So stop reading all the CNBC headlines about how "I became a millionaire by 25." They're either lying, aren't telling you the whole story, or were just unfathomably lucky.


$1,000,000 or even 2 or 3 million dollars is very achievable over a much longer time frame though and I believe it can be done inside an IRA; not to mention any other investments you will make over the course of your career.


Enough jibber jabber though.


In January of 2021 I stayed the course. I contributed a total of $460 to my Roth IRA and on January 31st, 2021 my Roth IRA balance finished at $8,648.46. This represented a 7% increase over my December 31 balance of $8,088.00.

If I were to retire on 9/30/2049 I would be a little over 58 years old and assuming an 8.5% annually compounded rate of return I'm estimating my Roth IRA will be worth somewhere around $831,837.12.


If I push retirement off until 9/30/2059 I will be a little over 68 years old and I estimate the value of my Roth IRA will be $1,557,835.76 using the same return assumption.


And finally, if I push off retirement until I'm almost dead at a little over 78 years old I estimate my Roth IRA will be worth $3,727,950.30.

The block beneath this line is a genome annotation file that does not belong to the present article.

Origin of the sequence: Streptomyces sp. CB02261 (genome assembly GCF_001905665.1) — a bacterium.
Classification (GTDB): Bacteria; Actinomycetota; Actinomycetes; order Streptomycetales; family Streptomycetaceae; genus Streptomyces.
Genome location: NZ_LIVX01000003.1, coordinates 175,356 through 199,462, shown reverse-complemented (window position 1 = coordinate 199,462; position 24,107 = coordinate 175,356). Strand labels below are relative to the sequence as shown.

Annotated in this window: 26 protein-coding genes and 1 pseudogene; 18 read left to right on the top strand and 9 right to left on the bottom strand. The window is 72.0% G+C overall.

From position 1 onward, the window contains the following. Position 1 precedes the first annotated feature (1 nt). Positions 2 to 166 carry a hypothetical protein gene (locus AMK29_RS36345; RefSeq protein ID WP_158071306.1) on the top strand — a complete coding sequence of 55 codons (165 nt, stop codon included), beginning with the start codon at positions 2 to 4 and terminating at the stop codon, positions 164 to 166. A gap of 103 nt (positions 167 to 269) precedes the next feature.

(these numbers are the numbers I'm really excited to come back and look at one day to see how far off or how accurate I was in my estimates.)


I also continued to follow my current plan of accumulating more shares of the Vanguard Information Technology ETF (VGT). Additionally, the spare change I had left over after making that purchase I invested into the Vanguard Real Estate Index Fund (VGSLX).


As highlighted in my other updates, I'm working on accumulating a position in 3 to 5 core Vanguard funds. Once I achieve a little over $3,000 in each position then I will begin dollar cost averaging into all of them steadily with about 90% of my contributions and I'll use the remaining 10% to invest in whatever I want at the time.


With my most recent purchase I am now over $3,000 in both VGT and VGSLX, so I will begin building a position in the next fund, but I haven't quite decided which one yet.


Until next time, happy investing!


Make sure to check in frequently to keep up with my future updates. Also, be sure to connect with me on social media. Here is a list of all the sites I'm active on: